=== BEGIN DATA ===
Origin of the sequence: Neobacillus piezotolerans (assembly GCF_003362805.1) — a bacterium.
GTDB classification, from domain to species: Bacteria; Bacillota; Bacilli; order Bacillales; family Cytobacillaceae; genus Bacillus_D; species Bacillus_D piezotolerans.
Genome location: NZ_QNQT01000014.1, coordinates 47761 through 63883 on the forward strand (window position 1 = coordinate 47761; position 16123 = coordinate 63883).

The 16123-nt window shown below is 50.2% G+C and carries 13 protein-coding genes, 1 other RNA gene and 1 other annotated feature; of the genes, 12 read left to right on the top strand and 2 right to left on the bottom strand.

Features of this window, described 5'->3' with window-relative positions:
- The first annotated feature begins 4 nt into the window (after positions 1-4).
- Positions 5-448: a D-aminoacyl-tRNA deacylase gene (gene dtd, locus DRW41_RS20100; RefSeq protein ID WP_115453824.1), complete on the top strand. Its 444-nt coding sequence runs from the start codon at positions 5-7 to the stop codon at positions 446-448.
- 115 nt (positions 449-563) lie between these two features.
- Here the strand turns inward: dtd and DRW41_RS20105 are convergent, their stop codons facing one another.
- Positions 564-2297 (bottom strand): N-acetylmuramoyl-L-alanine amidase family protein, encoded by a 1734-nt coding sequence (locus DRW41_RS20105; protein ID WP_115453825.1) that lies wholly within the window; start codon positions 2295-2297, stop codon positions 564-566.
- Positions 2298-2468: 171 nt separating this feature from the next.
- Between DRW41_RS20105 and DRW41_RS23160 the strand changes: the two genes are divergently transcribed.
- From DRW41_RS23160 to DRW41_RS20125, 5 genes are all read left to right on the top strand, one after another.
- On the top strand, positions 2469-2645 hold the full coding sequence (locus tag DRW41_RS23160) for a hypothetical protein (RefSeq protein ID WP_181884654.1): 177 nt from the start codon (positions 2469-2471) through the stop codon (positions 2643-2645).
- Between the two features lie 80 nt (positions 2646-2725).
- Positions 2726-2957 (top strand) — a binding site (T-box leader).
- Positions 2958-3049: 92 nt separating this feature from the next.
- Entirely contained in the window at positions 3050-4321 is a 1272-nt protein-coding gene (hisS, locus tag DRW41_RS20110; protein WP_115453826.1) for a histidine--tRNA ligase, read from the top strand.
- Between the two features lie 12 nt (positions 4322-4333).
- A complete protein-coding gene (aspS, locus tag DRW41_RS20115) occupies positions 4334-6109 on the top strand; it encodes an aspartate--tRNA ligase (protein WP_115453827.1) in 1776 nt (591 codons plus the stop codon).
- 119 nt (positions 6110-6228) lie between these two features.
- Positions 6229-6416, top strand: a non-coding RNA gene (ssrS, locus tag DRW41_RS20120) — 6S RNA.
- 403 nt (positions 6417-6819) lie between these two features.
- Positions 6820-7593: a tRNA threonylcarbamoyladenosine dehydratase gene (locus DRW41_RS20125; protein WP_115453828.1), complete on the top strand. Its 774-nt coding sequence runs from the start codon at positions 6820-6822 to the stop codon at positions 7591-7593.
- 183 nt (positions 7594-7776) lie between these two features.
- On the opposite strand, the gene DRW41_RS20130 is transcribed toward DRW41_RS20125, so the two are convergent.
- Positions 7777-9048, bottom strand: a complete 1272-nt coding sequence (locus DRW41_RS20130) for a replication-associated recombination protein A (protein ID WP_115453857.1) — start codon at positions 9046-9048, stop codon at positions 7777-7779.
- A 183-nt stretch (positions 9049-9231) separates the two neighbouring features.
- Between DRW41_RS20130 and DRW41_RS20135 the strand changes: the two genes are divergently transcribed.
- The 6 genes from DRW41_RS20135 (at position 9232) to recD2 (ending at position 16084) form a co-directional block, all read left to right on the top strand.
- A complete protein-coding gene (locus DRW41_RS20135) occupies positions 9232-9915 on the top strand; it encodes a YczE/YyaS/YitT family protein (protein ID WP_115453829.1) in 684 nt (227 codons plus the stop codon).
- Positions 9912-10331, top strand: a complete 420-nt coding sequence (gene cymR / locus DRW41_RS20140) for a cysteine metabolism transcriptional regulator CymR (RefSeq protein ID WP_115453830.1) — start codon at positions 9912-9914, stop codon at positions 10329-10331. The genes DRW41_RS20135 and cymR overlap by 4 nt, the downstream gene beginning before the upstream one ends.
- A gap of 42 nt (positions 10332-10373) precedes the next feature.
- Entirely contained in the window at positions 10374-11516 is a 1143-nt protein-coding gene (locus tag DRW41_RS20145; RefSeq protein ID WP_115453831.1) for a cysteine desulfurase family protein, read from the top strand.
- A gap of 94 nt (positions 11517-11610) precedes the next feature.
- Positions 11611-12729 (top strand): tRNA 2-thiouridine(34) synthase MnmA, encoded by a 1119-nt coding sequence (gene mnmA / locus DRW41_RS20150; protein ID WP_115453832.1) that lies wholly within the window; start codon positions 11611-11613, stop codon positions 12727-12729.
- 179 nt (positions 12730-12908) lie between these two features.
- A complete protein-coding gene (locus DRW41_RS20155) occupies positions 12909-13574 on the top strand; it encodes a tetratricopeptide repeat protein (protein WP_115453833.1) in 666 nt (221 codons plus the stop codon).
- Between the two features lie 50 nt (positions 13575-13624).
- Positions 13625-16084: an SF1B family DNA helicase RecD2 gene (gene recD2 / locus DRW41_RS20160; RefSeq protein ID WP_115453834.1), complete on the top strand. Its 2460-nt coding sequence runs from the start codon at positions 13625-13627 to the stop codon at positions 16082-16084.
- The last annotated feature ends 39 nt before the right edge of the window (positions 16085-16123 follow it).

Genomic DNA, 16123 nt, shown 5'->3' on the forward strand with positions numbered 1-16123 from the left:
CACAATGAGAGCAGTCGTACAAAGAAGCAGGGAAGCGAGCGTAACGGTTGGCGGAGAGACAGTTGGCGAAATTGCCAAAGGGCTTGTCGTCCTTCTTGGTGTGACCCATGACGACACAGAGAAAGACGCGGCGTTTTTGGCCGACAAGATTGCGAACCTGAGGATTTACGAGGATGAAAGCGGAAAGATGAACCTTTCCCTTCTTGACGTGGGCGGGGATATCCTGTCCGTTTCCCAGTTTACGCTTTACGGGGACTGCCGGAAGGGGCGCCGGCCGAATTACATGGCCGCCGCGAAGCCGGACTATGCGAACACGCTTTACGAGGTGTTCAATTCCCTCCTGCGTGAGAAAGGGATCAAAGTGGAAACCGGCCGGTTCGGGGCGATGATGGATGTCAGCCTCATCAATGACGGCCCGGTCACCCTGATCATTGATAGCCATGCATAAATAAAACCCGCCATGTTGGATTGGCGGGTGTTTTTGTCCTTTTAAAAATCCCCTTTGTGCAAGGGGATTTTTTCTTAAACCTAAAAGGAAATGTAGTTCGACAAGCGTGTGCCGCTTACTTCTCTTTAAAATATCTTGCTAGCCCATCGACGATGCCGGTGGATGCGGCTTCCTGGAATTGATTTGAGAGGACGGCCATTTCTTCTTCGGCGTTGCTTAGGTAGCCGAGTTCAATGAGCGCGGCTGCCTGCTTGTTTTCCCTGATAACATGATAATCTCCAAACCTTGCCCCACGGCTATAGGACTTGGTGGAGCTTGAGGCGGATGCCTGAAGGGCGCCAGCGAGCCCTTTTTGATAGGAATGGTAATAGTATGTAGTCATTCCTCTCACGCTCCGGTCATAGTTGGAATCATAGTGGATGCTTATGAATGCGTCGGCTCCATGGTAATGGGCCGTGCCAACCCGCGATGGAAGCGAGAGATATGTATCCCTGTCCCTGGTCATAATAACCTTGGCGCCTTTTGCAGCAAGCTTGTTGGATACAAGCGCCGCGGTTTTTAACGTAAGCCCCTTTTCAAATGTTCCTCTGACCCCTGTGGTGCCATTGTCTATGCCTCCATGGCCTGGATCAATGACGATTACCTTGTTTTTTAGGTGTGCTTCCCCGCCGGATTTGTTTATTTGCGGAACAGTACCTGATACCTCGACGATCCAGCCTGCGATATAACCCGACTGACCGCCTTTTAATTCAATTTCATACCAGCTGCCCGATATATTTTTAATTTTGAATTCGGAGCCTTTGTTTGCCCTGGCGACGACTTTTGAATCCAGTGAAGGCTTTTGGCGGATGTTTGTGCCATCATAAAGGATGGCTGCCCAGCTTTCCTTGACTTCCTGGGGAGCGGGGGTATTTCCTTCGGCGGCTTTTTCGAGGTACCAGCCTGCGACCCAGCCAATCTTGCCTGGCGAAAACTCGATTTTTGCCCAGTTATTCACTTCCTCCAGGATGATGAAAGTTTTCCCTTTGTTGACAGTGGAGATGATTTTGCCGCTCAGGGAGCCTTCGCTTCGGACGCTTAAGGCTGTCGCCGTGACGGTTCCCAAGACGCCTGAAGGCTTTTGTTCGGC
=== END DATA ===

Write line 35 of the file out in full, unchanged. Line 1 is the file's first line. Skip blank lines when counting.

- A gap of 94 nt (positions 11517-11610) precedes the next feature.